Friday, August 19, 2011

Offa’s Dyke 8: Shrewsbury Shropshire

Clive of India in the market square

We still had most of the day free before getting to our ultimate destination of Welshpool, which was almost within walking distance anyway, as long as it wasn’t me walking. So we strayed a little further east into England to visit Shrewsbury, the largest town in these parts with any significant history. Telford to its east is a “New Town” more than twice the size, but is no older than me.

When I drove into the centre, following parking station signs, I found myself stuff in an inescapable traffic jam because of road works on the other side of the town centre. [ At this point in writing the post I found myself in a long rant about the idiocy of Shrewsbury’s town management, and now that I’ve got it off my chest I’m just going to shrink it down so you can skip over it:

The centre as I belatedly discovered is inside a loop of the River Severn, thus creating a large choke point. The combination of one way streets, bridges and INCOMPETENT CITY MANAGEMENT WHO DON’T MANAGE created a traffic nightmare. After forty-five minutes, I finally escaped into a parking lot but when my time was up two hours later, the situation had not abated – new traffic was coming into the centre without any signage or traffic wardens to warn people away. An ambulance trying to get to or from an emergency was seen trying to weave its way through many lanes of vehicles converging like glaciers on the other side of the peninsula made by the river loop. I went into the Information Centre and made the friendly suggestion that they contact the city traffic department, but I just got a beam of “I’m sure it’ll all sort itself out”. I couldn’t renew the car parking in the same lot so I spent another twenty-five minutes getting past the blockage and re-parked on the other side of a bridge and walked back in to get a haircut and finish my shopping. After I was finally done, the streets were still choked with exasperated motorists.

I just found
this article from January, which says “The strategy proposes the introduction of a new, advanced traffic light system that would "respond intelligently to traffic conditions". Another article suggests this problem has been around since the 1980s. Until then it seems that the city can’t be bothered to put up a static sign warning of severe delays. I suggest that people simply avoid Shrewsbury until it gives a toss about visitors. ]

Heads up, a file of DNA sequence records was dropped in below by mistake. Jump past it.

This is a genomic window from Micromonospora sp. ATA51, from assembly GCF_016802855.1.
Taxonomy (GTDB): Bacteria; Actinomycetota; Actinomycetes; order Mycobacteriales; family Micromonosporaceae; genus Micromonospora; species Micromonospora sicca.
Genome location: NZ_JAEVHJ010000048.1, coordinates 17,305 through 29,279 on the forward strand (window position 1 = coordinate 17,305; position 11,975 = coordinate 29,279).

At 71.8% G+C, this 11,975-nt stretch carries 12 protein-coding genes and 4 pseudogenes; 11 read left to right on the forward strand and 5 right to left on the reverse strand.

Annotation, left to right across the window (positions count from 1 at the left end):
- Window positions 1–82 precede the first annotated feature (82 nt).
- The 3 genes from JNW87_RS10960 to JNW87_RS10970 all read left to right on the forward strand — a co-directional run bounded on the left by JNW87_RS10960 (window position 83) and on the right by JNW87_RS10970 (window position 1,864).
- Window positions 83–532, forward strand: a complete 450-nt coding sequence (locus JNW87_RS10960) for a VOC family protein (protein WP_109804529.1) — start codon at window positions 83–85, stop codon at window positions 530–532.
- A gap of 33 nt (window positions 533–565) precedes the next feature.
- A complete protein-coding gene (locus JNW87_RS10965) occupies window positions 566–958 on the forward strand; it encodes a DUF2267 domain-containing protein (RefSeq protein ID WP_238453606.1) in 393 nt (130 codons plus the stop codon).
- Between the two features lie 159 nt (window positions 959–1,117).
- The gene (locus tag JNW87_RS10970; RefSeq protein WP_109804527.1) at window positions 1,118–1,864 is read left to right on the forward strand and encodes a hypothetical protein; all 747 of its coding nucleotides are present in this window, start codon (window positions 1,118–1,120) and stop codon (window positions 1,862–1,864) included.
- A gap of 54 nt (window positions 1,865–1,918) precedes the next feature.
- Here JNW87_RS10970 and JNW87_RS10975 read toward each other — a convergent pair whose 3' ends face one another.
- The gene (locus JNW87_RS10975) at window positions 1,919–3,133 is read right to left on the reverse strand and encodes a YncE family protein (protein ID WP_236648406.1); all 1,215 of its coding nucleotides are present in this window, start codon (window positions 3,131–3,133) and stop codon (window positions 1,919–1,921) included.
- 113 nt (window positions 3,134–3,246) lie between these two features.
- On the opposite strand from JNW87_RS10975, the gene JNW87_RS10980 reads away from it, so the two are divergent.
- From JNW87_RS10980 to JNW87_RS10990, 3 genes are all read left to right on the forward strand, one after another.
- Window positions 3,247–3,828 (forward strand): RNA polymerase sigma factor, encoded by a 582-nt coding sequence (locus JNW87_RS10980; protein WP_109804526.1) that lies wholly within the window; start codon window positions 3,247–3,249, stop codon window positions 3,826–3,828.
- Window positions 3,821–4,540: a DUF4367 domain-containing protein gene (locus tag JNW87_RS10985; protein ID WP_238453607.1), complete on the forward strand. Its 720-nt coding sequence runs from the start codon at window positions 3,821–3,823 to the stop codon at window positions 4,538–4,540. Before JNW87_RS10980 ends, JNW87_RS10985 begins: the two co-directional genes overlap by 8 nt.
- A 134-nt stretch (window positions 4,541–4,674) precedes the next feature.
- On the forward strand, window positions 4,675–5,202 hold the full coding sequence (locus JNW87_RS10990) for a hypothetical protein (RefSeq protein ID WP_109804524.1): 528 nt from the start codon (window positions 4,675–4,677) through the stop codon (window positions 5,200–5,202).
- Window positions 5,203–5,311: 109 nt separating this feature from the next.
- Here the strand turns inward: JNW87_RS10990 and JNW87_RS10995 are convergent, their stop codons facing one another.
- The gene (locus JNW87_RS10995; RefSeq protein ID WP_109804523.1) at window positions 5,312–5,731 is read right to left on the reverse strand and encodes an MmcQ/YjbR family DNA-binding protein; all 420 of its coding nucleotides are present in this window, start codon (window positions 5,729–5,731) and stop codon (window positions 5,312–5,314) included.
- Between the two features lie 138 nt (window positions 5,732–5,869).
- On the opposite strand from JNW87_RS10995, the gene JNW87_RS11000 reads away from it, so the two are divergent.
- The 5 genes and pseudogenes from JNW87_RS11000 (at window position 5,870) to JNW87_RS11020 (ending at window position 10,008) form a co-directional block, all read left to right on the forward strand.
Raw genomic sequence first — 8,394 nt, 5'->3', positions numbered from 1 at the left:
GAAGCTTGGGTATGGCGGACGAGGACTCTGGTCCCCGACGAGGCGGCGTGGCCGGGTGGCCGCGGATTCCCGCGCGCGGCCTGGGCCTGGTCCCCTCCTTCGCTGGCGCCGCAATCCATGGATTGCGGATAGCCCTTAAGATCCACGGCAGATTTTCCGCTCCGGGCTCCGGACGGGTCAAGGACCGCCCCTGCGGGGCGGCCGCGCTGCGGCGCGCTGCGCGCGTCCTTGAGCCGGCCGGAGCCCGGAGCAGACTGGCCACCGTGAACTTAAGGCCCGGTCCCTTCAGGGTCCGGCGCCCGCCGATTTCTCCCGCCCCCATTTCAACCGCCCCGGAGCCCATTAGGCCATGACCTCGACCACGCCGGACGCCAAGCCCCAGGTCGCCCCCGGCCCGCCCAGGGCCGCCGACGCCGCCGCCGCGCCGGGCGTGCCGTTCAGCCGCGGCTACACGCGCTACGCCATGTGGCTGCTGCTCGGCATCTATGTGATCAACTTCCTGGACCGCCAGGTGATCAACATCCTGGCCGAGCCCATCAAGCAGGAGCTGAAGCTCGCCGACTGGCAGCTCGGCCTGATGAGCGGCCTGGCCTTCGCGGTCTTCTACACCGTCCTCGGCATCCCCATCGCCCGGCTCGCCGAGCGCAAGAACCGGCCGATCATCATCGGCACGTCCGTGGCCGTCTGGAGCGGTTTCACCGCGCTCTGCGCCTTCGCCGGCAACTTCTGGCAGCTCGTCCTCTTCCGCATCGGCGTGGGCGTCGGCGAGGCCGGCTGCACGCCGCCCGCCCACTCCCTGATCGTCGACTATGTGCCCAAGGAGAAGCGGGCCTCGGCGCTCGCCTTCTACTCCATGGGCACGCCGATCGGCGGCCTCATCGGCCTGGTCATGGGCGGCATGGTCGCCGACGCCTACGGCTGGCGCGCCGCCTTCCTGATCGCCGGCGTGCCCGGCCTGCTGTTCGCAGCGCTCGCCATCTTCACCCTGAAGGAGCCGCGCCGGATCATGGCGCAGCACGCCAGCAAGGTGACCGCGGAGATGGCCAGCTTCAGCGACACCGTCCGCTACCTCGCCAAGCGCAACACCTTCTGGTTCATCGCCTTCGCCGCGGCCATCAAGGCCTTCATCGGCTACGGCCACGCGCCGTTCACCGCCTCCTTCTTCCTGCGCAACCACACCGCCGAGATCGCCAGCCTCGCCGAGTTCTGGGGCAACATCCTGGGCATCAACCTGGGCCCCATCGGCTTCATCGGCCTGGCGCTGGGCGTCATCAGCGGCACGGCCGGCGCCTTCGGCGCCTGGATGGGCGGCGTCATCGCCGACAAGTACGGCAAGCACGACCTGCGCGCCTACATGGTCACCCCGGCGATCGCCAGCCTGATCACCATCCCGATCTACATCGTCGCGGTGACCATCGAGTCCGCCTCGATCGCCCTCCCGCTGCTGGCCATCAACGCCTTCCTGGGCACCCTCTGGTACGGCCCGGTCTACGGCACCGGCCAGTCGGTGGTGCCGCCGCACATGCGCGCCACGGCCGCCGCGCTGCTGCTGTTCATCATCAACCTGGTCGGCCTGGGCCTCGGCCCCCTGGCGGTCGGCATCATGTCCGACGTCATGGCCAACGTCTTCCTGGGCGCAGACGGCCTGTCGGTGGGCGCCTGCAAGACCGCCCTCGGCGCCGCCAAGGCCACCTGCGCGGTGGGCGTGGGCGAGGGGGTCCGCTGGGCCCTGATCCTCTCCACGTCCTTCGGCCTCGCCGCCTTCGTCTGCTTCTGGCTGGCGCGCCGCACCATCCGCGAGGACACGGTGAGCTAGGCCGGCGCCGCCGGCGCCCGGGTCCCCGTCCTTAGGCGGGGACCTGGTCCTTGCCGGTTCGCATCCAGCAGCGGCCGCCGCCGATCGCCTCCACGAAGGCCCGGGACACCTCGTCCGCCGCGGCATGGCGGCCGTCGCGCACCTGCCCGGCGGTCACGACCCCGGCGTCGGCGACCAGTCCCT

Quantum Leap, Shrewsbury's Darwin Memorial

The last time we were beside the river Severn was at the start of the Offa’s Dyke trail at Sedbury Cliffs. Avoiding the noise and congestion of the central zone, we came down to a sliver of parkland by the river and found the above giant memorial to Shrewsbury’s most famous son, Charles Darwin. Quantum Leap was erected in 2009 during his bicentennial year. Fun fact: Darwin was born on the same day as Abraham Lincoln.

The vaulting sculpture evokes so many ideas pertaining to Darwin’s work: a shell, the DNA helix, a dinosaur spine … even  a fruit fly larva arching before a leap. I’ve got memories of watching this in a science project on drosophila melanogaster that I did in early high school. Munson is shown sitting on a sabre-toothed tiger etched into a sequence of stones showing the changes in the animal kingdom over geological time.

The image of an iguanadon (top right) also caught my eye. When I was eight and reporting very good results at the end of my school year,  my father uncharacteristically greeted me at the school gate with a surprise gift. It was one of those huge lavishly illustrated volumes that Reader’s Digest does rather well, covering geology and palaeontology. It was a book I returned to many times during my school years. There was a line-drawing of an iguanodon which inspired me to write a poem about if for school when I was 9 or 10. Those few years, fed by a my personal little library and some other volumes from the town library, were probably some of the happiest years of my life. I remember lying on my bedroom floor surrounded by maybe a half-dozen open books and losing myself in all of history, science and literature for hours at a time.

No comments:

Post a Comment